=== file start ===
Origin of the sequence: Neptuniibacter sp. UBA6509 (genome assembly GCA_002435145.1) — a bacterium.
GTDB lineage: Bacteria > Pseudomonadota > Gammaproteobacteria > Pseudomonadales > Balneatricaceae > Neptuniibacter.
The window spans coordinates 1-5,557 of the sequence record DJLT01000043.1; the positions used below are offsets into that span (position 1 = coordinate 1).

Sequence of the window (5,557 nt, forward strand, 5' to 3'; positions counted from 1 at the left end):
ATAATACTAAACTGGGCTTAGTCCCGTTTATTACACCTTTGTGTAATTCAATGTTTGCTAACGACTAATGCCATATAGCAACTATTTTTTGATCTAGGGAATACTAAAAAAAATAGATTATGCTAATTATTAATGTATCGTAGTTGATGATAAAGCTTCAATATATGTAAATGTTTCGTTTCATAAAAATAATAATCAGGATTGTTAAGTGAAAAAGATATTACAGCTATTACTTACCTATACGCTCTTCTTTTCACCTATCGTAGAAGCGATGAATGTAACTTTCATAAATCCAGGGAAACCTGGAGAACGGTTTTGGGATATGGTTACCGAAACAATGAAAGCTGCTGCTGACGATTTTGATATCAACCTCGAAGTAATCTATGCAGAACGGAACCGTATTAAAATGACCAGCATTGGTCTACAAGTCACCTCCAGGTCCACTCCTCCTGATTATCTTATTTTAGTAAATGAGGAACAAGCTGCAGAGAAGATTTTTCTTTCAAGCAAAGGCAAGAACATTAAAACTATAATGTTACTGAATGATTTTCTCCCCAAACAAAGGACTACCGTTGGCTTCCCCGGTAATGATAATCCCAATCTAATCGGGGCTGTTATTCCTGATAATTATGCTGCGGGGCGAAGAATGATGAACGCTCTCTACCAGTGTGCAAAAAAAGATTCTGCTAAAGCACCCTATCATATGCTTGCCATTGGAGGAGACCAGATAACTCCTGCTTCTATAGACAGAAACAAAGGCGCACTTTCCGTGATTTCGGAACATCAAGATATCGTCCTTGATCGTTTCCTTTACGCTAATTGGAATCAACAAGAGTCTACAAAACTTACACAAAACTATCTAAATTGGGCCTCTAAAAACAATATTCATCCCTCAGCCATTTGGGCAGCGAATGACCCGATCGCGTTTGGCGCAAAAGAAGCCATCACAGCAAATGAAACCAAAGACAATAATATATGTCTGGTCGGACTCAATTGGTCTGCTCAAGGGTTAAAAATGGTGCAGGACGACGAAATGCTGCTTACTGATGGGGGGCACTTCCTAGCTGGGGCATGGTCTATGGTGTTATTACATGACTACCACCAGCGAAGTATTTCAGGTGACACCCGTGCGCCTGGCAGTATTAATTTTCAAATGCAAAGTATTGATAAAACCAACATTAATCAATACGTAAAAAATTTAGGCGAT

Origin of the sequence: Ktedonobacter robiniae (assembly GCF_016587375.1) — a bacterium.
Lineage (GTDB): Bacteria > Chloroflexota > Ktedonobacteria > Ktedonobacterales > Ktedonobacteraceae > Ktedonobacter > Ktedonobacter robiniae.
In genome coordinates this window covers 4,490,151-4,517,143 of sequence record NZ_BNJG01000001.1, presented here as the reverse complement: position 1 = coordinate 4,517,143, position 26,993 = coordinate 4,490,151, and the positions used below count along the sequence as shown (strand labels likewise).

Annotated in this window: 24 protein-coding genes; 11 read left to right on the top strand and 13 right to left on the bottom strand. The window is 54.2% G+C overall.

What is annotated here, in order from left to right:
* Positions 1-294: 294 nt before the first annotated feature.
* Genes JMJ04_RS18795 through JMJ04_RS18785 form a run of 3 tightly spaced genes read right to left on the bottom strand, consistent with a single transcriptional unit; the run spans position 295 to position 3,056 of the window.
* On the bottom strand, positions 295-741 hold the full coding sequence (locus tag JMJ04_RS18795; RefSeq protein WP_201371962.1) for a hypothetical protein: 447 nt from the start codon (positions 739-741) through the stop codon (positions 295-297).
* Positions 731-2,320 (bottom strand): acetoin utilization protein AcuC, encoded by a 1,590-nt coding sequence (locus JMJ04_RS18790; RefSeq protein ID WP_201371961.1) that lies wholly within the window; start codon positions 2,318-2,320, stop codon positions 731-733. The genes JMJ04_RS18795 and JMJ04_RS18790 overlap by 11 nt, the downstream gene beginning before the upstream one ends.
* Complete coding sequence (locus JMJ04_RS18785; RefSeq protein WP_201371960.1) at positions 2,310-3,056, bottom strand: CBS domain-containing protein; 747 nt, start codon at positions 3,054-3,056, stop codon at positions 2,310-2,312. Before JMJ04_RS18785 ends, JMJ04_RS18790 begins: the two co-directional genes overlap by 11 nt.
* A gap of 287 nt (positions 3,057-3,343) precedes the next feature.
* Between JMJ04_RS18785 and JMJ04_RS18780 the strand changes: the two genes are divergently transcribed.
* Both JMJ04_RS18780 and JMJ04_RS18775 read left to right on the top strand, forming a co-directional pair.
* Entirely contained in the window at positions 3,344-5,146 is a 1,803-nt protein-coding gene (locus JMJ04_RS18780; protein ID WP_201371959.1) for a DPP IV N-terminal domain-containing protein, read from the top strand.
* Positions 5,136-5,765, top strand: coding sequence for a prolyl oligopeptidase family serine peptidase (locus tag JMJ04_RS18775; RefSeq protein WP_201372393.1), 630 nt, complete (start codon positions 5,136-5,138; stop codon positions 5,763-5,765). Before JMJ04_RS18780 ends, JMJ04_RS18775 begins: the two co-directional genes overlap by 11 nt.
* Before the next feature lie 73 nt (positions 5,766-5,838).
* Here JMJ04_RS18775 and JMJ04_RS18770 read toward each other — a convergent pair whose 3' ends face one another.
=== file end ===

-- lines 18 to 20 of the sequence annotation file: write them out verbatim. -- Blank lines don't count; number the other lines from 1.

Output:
* Both JMJ04_RS18780 and JMJ04_RS18775 read left to right on the top strand, forming a co-directional pair.
* Entirely contained in the window at positions 3,344-5,146 is a 1,803-nt protein-coding gene (locus JMJ04_RS18780; protein ID WP_201371959.1) for a DPP IV N-terminal domain-containing protein, read from the top strand.
* Positions 5,136-5,765, top strand: coding sequence for a prolyl oligopeptidase family serine peptidase (locus tag JMJ04_RS18775; RefSeq protein WP_201372393.1), 630 nt, complete (start codon positions 5,136-5,138; stop codon positions 5,763-5,765). Before JMJ04_RS18780 ends, JMJ04_RS18775 begins: the two co-directional genes overlap by 11 nt.